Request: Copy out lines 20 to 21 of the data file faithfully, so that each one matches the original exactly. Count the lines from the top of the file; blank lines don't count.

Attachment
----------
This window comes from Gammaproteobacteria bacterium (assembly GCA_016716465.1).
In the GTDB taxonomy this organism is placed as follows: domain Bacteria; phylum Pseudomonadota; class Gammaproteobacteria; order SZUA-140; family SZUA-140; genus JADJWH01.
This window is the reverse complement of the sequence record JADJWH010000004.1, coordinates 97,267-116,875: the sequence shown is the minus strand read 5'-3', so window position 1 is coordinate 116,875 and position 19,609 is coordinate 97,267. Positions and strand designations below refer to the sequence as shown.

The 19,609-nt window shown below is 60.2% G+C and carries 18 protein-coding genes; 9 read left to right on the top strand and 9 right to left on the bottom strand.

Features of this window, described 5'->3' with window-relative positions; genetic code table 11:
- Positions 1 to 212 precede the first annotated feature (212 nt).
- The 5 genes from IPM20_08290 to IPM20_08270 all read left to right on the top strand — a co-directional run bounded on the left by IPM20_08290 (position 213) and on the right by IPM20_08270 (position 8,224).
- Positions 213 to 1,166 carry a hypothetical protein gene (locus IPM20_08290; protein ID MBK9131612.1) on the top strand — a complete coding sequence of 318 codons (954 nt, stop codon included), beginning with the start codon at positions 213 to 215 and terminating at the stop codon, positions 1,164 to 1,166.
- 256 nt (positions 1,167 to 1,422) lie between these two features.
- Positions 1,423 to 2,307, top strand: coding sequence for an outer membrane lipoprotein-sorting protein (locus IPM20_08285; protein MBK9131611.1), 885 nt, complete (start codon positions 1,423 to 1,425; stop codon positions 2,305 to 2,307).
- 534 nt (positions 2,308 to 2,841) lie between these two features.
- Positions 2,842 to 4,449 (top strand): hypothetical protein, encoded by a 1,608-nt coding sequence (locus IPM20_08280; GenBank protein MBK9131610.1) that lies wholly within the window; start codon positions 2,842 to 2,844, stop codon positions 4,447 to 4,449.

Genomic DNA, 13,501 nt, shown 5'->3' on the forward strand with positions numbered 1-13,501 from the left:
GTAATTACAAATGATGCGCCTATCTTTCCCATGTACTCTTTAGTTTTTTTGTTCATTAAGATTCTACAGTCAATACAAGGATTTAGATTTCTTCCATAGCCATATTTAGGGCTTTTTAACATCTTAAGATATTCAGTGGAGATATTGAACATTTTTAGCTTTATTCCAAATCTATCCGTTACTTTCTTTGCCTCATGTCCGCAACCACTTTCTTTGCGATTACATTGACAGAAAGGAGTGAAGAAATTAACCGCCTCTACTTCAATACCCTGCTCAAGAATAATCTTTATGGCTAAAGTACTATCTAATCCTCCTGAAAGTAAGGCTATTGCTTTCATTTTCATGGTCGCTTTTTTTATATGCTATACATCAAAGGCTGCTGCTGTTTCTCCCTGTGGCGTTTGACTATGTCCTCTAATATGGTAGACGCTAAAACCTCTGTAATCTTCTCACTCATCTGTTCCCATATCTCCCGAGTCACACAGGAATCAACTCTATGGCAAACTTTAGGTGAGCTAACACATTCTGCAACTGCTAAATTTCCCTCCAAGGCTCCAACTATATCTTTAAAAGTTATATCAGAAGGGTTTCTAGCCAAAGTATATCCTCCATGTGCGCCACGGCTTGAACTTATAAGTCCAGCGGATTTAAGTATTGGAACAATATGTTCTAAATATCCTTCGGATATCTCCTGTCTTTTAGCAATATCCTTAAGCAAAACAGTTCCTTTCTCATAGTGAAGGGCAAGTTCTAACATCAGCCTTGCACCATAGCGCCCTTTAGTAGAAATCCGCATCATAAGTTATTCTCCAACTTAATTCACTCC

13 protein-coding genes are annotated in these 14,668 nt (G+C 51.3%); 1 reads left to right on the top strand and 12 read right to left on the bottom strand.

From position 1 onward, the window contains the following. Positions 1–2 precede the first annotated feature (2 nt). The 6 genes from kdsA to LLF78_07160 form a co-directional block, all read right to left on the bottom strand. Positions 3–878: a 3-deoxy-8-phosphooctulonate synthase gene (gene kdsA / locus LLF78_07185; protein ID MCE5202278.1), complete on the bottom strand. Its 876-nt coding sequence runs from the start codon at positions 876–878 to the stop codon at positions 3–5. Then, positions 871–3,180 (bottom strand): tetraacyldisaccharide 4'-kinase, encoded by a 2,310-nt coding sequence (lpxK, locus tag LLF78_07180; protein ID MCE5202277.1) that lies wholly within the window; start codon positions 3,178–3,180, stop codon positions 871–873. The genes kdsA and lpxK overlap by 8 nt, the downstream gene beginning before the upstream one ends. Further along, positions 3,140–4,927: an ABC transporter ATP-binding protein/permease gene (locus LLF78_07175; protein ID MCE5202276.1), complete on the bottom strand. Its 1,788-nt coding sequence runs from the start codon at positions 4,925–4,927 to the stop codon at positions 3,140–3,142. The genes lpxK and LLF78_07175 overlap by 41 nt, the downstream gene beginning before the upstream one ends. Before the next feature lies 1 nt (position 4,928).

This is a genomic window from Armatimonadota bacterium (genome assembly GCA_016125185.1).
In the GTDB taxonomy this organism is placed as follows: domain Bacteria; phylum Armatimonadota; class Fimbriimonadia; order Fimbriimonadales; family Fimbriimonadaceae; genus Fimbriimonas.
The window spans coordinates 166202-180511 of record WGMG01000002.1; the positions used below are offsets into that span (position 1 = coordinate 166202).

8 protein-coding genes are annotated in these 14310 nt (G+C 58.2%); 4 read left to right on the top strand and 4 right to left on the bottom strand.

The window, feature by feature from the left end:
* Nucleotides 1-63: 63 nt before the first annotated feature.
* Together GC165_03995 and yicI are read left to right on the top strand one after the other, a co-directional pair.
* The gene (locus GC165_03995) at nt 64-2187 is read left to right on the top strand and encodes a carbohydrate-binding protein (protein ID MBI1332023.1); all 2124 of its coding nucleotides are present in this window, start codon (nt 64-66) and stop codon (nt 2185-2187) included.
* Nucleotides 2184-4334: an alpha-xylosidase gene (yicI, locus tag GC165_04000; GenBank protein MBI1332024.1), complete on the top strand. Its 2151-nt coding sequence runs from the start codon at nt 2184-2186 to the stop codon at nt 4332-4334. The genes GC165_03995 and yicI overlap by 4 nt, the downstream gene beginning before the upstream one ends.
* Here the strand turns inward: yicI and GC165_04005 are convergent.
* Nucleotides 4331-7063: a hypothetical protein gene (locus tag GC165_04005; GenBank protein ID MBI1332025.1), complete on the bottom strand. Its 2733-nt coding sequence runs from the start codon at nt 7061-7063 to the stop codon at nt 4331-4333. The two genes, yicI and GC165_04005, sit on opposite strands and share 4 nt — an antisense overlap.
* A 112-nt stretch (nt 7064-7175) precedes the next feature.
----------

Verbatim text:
8 protein-coding genes are annotated in these 14310 nt (G+C 58.2%); 4 read left to right on the top strand and 4 right to left on the bottom strand.

The window, feature by feature from the left end: